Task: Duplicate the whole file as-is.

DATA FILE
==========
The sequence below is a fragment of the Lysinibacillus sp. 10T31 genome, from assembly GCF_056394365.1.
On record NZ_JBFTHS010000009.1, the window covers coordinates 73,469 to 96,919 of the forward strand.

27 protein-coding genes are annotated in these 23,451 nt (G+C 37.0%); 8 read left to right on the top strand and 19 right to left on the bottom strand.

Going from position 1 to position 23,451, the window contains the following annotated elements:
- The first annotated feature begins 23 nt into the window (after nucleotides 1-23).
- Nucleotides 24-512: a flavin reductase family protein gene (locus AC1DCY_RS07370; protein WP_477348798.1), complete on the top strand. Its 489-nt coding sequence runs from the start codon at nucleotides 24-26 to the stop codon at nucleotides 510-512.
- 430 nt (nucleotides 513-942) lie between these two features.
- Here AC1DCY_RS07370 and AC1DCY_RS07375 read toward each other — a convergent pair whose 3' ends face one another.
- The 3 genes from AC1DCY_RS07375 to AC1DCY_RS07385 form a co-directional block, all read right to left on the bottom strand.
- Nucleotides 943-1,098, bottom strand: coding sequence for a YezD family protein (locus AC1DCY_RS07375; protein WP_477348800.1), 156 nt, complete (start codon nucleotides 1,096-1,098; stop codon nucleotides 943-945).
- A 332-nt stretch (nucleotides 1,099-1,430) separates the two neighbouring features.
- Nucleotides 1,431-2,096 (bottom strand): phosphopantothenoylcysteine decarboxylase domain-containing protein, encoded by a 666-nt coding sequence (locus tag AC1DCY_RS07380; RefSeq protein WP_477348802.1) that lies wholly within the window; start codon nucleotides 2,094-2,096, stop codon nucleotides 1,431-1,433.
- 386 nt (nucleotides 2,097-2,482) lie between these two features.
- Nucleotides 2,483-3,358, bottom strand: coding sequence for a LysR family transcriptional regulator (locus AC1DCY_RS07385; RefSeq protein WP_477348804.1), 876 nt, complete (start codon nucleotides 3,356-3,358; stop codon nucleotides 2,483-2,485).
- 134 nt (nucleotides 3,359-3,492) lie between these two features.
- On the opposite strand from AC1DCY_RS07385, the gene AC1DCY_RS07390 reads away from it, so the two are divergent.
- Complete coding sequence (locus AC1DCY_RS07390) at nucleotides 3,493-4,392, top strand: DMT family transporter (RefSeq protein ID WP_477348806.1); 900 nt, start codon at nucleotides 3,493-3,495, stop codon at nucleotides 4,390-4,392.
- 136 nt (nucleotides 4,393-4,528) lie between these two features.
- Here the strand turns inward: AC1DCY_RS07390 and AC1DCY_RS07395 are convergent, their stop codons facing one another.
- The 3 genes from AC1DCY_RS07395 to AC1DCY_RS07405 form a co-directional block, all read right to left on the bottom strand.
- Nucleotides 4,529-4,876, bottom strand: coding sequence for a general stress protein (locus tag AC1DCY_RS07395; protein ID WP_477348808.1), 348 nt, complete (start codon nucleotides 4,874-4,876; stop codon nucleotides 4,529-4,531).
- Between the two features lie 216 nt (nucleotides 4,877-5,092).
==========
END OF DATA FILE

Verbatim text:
The sequence below is a fragment of the Lysinibacillus sp. 10T31 genome, from assembly GCF_056394365.1.
On record NZ_JBFTHS010000009.1, the window covers coordinates 73,469 to 96,919 of the forward strand.

27 protein-coding genes are annotated in these 23,451 nt (G+C 37.0%); 8 read left to right on the top strand and 19 right to left on the bottom strand.

Going from position 1 to position 23,451, the window contains the following annotated elements:
- The first annotated feature begins 23 nt into the window (after nucleotides 1-23).
- Nucleotides 24-512: a flavin reductase family protein gene (locus AC1DCY_RS07370; protein WP_477348798.1), complete on the top strand. Its 489-nt coding sequence runs from the start codon at nucleotides 24-26 to the stop codon at nucleotides 510-512.
- 430 nt (nucleotides 513-942) lie between these two features.
- Here AC1DCY_RS07370 and AC1DCY_RS07375 read toward each other — a convergent pair whose 3' ends face one another.
- The 3 genes from AC1DCY_RS07375 to AC1DCY_RS07385 form a co-directional block, all read right to left on the bottom strand.
- Nucleotides 943-1,098, bottom strand: coding sequence for a YezD family protein (locus AC1DCY_RS07375; protein WP_477348800.1), 156 nt, complete (start codon nucleotides 1,096-1,098; stop codon nucleotides 943-945).
- A 332-nt stretch (nucleotides 1,099-1,430) separates the two neighbouring features.
- Nucleotides 1,431-2,096 (bottom strand): phosphopantothenoylcysteine decarboxylase domain-containing protein, encoded by a 666-nt coding sequence (locus tag AC1DCY_RS07380; RefSeq protein WP_477348802.1) that lies wholly within the window; start codon nucleotides 2,094-2,096, stop codon nucleotides 1,431-1,433.
- 386 nt (nucleotides 2,097-2,482) lie between these two features.
- Nucleotides 2,483-3,358, bottom strand: coding sequence for a LysR family transcriptional regulator (locus AC1DCY_RS07385; RefSeq protein WP_477348804.1), 876 nt, complete (start codon nucleotides 3,356-3,358; stop codon nucleotides 2,483-2,485).
- 134 nt (nucleotides 3,359-3,492) lie between these two features.
- On the opposite strand from AC1DCY_RS07385, the gene AC1DCY_RS07390 reads away from it, so the two are divergent.
- Complete coding sequence (locus AC1DCY_RS07390) at nucleotides 3,493-4,392, top strand: DMT family transporter (RefSeq protein ID WP_477348806.1); 900 nt, start codon at nucleotides 3,493-3,495, stop codon at nucleotides 4,390-4,392.
- 136 nt (nucleotides 4,393-4,528) lie between these two features.
- Here the strand turns inward: AC1DCY_RS07390 and AC1DCY_RS07395 are convergent, their stop codons facing one another.
- The 3 genes from AC1DCY_RS07395 to AC1DCY_RS07405 form a co-directional block, all read right to left on the bottom strand.
- Nucleotides 4,529-4,876, bottom strand: coding sequence for a general stress protein (locus tag AC1DCY_RS07395; protein ID WP_477348808.1), 348 nt, complete (start codon nucleotides 4,874-4,876; stop codon nucleotides 4,529-4,531).
- Between the two features lie 216 nt (nucleotides 4,877-5,092).